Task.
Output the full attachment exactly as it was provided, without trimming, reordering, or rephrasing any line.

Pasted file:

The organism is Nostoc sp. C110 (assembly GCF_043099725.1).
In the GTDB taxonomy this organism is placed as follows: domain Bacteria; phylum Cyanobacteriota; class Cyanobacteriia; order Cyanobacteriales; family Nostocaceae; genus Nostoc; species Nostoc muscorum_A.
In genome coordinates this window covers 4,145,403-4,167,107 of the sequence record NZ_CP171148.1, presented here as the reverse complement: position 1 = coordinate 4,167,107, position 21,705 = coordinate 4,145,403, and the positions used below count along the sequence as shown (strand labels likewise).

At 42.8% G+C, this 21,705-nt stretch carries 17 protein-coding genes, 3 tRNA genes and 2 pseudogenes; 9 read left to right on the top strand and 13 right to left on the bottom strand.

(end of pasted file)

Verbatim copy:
The organism is Nostoc sp. C110 (assembly GCF_043099725.1).
In the GTDB taxonomy this organism is placed as follows: domain Bacteria; phylum Cyanobacteriota; class Cyanobacteriia; order Cyanobacteriales; family Nostocaceae; genus Nostoc; species Nostoc muscorum_A.
In genome coordinates this window covers 4,145,403-4,167,107 of the sequence record NZ_CP171148.1, presented here as the reverse complement: position 1 = coordinate 4,167,107, position 21,705 = coordinate 4,145,403, and the positions used below count along the sequence as shown (strand labels likewise).

At 42.8% G+C, this 21,705-nt stretch carries 17 protein-coding genes, 3 tRNA genes and 2 pseudogenes; 9 read left to right on the top strand and 13 right to left on the bottom strand.